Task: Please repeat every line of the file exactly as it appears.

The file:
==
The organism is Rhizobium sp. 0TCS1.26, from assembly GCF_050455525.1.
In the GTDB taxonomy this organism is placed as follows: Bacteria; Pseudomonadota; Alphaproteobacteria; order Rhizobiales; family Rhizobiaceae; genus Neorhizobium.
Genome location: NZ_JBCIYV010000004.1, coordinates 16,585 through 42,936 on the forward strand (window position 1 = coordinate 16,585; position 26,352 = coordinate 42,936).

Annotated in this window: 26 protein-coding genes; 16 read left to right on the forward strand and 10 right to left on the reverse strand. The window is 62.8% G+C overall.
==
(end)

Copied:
The organism is Rhizobium sp. 0TCS1.26, from assembly GCF_050455525.1.
In the GTDB taxonomy this organism is placed as follows: Bacteria; Pseudomonadota; Alphaproteobacteria; order Rhizobiales; family Rhizobiaceae; genus Neorhizobium.
Genome location: NZ_JBCIYV010000004.1, coordinates 16,585 through 42,936 on the forward strand (window position 1 = coordinate 16,585; position 26,352 = coordinate 42,936).

Annotated in this window: 26 protein-coding genes; 16 read left to right on the forward strand and 10 right to left on the reverse strand. The window is 62.8% G+C overall.